The word “openness” means transparent access to information and embracing collaboration and freedom for all stakeholders and parts involved. The Internet makes being ‘open’ easy for anyone. However, today’s economic competition also makes companies think twice about becoming completely open. Allan Christie is Blackboard’s Vice President for e-learning in the Asia Pacific region, and he explains that openness isn’t necessarily cut and dry, because everything and everyone in the education sector is somewhat open.
Openness isn’t just about collecting information from different sources, countries, and perspectives. It’s also about collaborating with people from all over the world, so that the companies and users can fine-tune tools to their specific needs. One company that fully embraces and adopts the openness attitude is Blackboard. Blackboard demonstrates a long-term commitment to open education with the acquisitions of open source companies such as Moodlerooms, Nivel Siete, and NetSpot – the company Allan Christie created in Australia.
Christie explains that Moodlerooms and Blackboard are part of an educational technology ecosystem and that being able to integrate with other products and services allows for a more open approach. It’s important to note that openness means something different to each person and it involves many different industries like open source with Moodle and Linux; openness in creative products like the Creative Commons License; Open Academia and Open Education Resources, which are copyright resources that can be used and edited; and Open Standards, which works with interoperability.
However, Blackboard Learn is a proprietary system but with an open philosophy to support a range of integration frameworks and standards that provides flexibility and choices to its clients in order to meet their particular needs. Christie explains that:
“we see openness as benefiting the customer and the company because we have a collaborative relationship with the community in order to share ideas and resources and gain inspiration and motivation from others. That’s the power of being open.”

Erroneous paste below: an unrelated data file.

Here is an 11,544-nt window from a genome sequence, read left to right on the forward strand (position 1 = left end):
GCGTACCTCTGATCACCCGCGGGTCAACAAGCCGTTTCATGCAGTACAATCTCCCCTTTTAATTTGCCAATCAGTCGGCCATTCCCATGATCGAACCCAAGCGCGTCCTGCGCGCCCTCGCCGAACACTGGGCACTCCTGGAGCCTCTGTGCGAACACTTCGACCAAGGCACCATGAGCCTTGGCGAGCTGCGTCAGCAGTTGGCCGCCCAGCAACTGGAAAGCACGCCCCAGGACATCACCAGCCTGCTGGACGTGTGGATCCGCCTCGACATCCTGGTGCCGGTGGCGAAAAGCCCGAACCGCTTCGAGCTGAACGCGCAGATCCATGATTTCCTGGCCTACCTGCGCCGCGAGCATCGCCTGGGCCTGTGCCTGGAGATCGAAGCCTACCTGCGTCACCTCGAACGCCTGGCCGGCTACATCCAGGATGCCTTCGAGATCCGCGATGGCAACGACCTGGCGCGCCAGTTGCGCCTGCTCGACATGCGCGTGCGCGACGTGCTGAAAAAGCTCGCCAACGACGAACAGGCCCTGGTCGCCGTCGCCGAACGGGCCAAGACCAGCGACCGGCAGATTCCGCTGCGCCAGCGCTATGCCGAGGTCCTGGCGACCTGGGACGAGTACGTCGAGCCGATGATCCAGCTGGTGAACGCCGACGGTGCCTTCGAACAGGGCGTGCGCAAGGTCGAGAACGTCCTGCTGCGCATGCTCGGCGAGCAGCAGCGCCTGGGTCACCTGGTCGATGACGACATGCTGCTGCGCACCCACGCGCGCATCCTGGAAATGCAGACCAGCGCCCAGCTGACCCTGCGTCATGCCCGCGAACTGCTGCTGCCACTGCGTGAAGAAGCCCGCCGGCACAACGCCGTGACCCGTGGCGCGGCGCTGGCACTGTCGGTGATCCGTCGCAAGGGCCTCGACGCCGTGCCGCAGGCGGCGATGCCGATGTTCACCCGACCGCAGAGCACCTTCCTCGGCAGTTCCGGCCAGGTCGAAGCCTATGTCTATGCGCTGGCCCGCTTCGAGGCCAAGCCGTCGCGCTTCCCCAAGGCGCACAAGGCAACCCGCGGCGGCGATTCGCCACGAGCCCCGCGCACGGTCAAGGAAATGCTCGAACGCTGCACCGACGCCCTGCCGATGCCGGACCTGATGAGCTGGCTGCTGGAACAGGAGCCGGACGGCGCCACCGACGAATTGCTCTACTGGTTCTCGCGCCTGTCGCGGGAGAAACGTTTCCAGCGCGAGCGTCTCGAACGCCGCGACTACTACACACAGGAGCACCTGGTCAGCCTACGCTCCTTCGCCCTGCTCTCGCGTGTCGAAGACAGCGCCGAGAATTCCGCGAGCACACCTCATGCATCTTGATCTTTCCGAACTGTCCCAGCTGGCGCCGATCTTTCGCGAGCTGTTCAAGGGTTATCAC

The role of LMS in promoting Openness
Allan Christie explains that with Open Education Resources (OERs), the open education environment is clearly visible, and that adding an open license to documents and media makes them free to access, revise, and share. This creates a real democratization of education and provides opportunities for the entire education community.
It’s also important to understand that there isn’t one single solution for all education institutions on a global scale. The ability to use open standards ensures interoperability for everyone and provides an opportunity for each institution to pick what’s right for their particular needs.
Blackboard wants to take its active role in openness to the next level. Openness also means accessibility for everyone, which is something that the industry lacks. Moodlerooms is developing an accessibility MOOC that they hope to release in 2017 to provide an opportunity for instructors to create educational content that is fully accessible for the blind and visually impaired. “I think that’s the role of our technology: it initially supports open educational content, but also isn’t locked into a particular system.” Blackboard Learn became the first LMS to achieve the National Federation of the Blind’s gold level certification for non-visual access in 2010.
Openness and Globalization
It’s possible to learn almost anything through the Internet nowadays. However, Allan believes that the vast amount of content on the web has made it difficult to find and understand credible content because the drive to learn and share knowledge is increasing at such a tremendous rate that the value that is put on the content is diminishing.